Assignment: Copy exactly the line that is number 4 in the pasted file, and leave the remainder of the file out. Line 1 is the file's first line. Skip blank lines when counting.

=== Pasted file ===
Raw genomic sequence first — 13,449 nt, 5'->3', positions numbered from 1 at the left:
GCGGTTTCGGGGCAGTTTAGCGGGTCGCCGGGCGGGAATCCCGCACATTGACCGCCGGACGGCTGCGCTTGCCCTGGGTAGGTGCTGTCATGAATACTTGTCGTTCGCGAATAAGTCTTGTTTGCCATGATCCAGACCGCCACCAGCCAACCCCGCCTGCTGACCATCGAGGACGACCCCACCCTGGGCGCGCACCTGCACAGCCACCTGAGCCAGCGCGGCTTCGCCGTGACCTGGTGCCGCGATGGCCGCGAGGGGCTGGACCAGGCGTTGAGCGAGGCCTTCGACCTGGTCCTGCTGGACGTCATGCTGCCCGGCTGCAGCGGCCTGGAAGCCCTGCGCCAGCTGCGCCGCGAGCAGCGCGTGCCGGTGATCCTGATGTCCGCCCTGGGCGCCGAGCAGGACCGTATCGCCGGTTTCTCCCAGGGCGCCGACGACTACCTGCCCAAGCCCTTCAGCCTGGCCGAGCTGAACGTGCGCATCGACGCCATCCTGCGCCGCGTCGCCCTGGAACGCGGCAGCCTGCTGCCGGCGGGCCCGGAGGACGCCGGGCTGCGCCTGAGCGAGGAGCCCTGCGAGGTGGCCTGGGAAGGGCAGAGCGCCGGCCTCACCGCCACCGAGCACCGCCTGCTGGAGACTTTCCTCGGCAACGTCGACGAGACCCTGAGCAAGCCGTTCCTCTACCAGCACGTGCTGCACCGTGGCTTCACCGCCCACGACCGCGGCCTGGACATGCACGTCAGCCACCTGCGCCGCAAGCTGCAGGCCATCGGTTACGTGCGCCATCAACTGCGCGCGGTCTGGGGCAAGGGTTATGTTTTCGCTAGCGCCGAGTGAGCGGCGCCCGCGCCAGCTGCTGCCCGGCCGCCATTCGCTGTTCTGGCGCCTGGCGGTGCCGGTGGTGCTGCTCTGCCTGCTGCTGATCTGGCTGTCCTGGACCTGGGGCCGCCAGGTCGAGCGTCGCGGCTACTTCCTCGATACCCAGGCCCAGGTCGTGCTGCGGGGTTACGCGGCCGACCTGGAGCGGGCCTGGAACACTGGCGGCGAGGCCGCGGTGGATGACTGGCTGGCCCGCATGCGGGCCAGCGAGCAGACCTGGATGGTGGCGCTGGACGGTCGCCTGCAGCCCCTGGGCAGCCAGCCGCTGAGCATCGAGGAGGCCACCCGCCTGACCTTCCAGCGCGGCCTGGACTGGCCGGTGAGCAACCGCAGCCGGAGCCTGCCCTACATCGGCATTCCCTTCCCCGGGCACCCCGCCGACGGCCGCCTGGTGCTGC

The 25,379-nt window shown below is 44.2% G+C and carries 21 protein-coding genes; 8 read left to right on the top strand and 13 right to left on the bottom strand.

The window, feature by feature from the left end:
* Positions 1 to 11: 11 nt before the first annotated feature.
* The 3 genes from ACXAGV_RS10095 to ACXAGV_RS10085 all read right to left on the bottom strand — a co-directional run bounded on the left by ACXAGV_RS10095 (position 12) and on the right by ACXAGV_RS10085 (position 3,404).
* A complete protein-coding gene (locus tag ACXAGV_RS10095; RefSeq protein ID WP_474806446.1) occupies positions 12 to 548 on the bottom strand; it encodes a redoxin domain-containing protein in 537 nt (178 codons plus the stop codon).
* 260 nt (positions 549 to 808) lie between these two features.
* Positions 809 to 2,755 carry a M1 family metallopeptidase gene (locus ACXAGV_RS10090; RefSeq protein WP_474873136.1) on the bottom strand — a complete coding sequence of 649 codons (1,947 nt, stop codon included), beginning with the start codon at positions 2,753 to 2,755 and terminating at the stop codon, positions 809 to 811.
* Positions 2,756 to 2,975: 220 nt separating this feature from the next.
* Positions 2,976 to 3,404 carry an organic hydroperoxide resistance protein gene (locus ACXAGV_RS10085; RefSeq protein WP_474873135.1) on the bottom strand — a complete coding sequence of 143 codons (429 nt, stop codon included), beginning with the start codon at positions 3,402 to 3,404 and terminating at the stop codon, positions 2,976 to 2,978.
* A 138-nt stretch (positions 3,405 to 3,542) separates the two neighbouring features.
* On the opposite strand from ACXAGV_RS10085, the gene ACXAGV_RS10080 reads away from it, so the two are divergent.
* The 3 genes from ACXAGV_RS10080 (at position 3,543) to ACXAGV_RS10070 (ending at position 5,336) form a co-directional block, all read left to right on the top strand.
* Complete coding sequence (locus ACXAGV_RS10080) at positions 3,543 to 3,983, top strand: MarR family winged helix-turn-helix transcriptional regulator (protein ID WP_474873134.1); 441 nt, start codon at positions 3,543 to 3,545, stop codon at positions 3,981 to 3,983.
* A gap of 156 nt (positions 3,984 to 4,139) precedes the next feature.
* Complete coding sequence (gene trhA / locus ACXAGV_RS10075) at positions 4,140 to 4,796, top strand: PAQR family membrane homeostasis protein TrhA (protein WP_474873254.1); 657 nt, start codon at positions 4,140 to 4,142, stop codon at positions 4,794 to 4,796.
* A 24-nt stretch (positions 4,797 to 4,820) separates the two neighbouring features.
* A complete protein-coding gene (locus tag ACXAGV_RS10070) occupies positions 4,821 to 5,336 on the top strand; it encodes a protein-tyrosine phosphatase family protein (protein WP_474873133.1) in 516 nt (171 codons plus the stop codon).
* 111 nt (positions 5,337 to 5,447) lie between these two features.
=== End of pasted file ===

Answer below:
The window, feature by feature from the left end: